Head on down the river

He wished again that he could have convinced John to go with him so someone could hold the shotgun while the other rowed. No sense worrying about that now. John had his own life now, his own worries; to him, Chad and Grandpa were yesterday’s family.

He thought back on the last time he saw the old man, smelling of booze and the river. He was more agitated than usual, ranting about the water. Chad had heard it so much he practically knew the speech by heart. He let him down another shot of scotch then helped him to bed.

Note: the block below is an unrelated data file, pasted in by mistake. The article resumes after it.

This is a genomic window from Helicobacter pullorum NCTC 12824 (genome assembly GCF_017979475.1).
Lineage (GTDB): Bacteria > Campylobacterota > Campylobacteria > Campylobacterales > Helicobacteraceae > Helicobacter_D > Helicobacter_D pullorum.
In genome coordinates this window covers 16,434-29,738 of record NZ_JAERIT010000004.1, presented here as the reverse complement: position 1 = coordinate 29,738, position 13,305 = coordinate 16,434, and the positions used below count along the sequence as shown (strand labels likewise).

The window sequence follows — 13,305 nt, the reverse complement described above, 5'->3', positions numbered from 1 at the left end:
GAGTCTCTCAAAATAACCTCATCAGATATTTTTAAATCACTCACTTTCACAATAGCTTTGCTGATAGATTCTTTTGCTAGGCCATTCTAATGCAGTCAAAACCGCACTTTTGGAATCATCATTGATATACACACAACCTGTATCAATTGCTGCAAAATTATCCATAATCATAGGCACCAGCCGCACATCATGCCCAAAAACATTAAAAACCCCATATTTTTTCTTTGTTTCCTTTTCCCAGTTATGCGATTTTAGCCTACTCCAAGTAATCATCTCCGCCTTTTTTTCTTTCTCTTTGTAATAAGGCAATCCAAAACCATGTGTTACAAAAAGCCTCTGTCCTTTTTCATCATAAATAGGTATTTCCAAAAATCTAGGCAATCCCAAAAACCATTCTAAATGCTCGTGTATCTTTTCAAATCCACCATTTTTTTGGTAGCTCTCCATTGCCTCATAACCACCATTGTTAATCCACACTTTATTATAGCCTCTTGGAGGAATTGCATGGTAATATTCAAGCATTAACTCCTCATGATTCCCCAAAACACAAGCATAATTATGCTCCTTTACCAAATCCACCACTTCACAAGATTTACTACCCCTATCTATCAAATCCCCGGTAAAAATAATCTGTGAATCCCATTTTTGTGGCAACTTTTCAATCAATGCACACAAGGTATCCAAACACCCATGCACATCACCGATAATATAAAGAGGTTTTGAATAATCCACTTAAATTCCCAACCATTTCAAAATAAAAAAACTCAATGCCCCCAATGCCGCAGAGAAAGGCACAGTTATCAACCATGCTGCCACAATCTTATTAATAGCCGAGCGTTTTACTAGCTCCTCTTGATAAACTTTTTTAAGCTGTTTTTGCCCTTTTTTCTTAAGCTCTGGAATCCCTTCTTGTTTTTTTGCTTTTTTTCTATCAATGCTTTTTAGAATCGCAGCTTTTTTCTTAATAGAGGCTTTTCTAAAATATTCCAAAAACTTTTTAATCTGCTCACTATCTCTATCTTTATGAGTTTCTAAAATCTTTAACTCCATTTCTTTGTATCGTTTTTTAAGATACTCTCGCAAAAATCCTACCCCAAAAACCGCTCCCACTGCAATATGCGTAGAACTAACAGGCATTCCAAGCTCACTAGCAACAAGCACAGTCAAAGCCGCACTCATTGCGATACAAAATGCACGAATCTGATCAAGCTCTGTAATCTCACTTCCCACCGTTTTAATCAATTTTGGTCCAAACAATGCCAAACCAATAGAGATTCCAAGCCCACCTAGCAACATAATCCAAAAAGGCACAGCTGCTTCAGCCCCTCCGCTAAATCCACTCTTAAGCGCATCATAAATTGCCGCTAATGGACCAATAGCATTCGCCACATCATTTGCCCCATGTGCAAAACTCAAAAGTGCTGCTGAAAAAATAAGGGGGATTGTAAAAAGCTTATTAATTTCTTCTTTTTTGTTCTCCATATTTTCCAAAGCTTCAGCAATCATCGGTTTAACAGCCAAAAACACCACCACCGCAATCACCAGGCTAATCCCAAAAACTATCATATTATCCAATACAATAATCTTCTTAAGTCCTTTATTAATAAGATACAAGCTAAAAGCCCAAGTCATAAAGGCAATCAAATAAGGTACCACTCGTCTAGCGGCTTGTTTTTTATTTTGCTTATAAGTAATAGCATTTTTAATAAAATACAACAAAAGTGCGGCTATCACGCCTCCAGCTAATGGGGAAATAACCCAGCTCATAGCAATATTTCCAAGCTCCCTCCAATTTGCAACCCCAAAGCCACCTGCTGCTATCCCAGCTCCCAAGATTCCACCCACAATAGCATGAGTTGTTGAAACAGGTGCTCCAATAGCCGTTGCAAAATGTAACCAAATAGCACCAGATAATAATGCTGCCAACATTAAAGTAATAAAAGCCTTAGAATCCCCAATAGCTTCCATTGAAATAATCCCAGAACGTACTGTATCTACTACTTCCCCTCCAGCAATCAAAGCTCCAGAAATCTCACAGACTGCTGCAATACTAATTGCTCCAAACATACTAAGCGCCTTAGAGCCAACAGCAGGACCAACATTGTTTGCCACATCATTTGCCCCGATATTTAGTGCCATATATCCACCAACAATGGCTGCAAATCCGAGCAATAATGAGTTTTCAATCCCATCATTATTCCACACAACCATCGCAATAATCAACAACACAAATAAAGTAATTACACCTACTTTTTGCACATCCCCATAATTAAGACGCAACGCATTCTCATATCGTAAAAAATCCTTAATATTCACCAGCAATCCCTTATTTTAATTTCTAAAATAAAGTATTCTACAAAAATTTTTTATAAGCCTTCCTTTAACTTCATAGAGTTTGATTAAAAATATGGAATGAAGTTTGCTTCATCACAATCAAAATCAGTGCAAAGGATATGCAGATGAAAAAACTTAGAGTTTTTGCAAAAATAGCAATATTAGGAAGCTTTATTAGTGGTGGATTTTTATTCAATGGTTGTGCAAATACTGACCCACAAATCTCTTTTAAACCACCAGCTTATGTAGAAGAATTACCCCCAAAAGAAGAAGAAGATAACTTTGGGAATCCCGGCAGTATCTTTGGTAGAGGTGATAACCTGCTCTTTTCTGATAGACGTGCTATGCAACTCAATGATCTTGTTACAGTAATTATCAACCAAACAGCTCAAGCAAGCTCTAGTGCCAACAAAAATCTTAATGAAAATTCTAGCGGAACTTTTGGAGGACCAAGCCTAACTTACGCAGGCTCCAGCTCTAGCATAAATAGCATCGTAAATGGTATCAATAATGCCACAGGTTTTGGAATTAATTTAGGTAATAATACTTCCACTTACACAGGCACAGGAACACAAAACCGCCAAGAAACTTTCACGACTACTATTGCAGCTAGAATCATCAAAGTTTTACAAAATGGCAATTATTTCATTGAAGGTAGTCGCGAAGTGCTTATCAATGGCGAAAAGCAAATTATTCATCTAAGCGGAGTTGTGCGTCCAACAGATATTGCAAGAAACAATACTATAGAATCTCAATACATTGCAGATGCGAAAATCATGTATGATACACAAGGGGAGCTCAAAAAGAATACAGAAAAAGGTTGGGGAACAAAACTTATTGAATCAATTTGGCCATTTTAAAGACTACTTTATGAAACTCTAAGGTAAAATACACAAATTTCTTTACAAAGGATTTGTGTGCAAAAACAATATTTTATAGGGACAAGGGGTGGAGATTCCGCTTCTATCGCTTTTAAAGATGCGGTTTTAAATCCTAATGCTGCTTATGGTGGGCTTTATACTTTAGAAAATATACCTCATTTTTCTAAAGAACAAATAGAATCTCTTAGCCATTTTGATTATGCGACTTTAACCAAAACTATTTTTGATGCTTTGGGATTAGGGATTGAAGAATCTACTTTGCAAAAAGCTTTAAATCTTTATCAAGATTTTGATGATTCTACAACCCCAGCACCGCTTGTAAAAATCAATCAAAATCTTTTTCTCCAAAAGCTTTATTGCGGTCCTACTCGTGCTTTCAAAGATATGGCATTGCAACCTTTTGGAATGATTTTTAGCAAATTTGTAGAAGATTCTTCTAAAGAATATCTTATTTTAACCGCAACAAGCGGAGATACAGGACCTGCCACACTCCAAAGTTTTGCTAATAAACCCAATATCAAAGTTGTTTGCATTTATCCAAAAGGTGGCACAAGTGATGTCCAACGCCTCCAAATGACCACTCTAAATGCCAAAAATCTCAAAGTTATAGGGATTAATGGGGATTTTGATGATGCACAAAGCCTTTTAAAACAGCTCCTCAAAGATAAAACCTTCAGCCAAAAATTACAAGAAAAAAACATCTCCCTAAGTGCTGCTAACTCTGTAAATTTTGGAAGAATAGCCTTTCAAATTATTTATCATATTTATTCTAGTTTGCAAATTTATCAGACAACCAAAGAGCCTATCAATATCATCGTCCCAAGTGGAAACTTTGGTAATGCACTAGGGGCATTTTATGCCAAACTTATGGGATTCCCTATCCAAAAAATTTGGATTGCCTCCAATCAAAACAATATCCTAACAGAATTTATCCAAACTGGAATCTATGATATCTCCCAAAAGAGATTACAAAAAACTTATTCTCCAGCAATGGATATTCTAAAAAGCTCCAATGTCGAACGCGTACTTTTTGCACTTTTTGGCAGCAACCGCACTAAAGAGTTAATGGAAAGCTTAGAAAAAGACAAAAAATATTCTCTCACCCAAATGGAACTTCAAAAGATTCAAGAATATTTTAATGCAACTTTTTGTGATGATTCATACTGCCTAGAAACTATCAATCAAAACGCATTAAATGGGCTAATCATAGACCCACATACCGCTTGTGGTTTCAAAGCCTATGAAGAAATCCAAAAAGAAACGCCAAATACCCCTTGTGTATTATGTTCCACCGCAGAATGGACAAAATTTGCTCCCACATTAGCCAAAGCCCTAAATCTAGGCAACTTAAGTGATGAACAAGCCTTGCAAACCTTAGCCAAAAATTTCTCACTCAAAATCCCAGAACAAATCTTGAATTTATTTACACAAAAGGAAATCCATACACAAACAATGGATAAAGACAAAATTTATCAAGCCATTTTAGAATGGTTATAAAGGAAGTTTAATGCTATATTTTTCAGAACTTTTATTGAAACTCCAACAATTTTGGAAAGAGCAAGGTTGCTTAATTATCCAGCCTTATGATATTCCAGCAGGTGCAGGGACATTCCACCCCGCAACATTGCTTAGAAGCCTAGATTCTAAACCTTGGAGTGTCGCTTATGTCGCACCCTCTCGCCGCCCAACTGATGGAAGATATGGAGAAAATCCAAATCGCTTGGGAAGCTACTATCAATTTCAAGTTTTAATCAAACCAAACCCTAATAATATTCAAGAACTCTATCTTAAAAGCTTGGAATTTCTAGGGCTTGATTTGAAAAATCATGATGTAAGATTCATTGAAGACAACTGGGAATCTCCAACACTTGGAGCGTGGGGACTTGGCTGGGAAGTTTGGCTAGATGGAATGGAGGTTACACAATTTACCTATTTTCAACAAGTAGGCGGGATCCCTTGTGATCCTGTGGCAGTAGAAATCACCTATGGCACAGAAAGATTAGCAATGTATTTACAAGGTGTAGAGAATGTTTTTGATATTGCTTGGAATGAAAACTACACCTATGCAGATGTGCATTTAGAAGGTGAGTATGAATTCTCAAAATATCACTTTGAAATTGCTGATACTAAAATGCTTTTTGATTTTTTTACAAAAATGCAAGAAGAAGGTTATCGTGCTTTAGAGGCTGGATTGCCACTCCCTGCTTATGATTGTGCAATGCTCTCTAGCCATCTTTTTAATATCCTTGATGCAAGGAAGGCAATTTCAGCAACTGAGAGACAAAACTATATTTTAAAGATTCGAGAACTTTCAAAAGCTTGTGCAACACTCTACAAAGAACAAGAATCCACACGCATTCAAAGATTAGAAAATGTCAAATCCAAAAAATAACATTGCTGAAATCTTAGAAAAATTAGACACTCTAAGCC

When he woke Grandpa’s room and most of the gun cabinet was empty.

He followed the tracks all the way to the edge of the river, to the empty space where the old boat had been. His heart sank deeper into his body as he walked back to make a call and get the canoe out of the garage.

He knifed the paddle into the water on alternating sides of the old canoe and after a long while started to relax.

Then the paddle struck something. Please let it be a gator, he thought.

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